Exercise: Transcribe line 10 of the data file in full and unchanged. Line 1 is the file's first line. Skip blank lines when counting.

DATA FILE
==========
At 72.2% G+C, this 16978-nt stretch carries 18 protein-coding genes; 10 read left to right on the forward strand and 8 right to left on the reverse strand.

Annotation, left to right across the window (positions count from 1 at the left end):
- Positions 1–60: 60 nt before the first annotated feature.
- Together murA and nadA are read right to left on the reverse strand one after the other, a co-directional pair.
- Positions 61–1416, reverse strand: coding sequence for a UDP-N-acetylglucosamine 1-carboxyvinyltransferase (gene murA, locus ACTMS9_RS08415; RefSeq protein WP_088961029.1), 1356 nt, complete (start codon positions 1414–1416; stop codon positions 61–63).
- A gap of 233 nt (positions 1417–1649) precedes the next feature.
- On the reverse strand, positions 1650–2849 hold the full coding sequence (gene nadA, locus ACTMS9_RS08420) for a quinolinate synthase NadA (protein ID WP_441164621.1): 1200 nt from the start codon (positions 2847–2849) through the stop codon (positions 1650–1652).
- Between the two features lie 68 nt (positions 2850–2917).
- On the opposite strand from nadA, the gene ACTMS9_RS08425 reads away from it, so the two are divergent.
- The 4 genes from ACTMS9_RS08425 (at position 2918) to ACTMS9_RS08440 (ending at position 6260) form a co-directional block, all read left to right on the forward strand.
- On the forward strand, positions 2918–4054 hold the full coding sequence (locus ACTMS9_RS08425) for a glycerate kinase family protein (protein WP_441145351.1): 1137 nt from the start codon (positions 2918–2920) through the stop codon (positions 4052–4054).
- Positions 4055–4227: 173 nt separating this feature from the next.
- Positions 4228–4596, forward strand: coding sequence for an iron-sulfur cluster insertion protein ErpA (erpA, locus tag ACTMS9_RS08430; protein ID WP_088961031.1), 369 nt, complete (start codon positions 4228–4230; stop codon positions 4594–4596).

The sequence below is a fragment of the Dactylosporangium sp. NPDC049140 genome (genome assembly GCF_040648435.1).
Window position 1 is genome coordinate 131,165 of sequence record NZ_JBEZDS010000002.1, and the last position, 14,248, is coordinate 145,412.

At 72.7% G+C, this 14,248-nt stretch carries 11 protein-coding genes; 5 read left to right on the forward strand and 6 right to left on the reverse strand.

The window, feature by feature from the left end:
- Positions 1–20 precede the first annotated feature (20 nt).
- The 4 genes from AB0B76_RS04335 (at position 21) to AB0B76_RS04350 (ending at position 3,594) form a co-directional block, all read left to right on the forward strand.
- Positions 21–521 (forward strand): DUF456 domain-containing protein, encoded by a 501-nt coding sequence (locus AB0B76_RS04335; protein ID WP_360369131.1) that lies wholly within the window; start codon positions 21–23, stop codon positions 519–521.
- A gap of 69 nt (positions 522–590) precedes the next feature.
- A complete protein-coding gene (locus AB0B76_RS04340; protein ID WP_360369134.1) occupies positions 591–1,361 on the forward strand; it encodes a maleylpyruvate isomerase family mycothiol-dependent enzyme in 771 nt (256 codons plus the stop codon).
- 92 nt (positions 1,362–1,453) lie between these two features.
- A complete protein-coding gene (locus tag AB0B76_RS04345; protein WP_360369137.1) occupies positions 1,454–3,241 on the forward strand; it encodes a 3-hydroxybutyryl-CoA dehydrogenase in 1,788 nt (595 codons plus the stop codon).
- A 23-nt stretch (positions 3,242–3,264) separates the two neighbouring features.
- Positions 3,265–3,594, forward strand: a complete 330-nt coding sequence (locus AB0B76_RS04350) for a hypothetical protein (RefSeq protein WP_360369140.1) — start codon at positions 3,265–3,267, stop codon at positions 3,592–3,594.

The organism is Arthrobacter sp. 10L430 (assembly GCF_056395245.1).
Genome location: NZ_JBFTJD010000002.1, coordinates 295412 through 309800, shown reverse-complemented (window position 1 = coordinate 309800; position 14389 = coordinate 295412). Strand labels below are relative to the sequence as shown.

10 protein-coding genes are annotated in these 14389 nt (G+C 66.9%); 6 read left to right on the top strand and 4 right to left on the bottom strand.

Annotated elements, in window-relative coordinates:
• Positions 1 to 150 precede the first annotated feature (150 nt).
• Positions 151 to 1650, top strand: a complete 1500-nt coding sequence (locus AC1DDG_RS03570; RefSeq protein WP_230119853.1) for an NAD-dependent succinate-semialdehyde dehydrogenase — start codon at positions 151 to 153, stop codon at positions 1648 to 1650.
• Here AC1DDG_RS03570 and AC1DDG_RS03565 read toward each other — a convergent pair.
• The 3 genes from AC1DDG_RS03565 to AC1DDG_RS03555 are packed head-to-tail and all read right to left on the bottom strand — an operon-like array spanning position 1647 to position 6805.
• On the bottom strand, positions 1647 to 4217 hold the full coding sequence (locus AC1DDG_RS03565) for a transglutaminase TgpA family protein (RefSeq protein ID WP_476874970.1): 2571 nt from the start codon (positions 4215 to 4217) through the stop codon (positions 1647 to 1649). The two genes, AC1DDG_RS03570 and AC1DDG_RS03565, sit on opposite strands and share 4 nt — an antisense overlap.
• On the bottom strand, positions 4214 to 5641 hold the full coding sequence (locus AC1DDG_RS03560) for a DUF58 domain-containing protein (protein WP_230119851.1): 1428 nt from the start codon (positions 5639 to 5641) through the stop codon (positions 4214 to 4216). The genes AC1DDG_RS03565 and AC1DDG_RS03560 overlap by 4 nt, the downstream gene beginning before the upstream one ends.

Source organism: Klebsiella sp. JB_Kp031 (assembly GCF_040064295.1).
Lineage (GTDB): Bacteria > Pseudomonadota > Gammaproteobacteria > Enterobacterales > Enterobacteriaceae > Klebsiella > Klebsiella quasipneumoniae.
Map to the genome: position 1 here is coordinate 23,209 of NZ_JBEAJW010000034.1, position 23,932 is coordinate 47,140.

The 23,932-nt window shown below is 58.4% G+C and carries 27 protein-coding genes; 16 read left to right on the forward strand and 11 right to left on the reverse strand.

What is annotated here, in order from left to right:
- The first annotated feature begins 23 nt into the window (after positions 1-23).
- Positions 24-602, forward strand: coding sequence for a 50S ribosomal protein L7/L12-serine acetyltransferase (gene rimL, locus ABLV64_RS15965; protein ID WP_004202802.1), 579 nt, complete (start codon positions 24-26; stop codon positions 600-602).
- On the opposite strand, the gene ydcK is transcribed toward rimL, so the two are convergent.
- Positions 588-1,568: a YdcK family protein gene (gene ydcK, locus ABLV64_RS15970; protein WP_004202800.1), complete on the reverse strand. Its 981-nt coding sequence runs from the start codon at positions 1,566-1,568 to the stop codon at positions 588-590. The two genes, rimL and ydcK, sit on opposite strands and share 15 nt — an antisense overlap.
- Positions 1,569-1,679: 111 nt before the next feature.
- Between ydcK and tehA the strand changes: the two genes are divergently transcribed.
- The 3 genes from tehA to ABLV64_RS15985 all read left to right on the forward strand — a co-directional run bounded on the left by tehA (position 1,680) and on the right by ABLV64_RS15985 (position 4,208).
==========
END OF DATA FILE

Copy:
- The 4 genes from ACTMS9_RS08425 (at position 2918) to ACTMS9_RS08440 (ending at position 6260) form a co-directional block, all read left to right on the forward strand.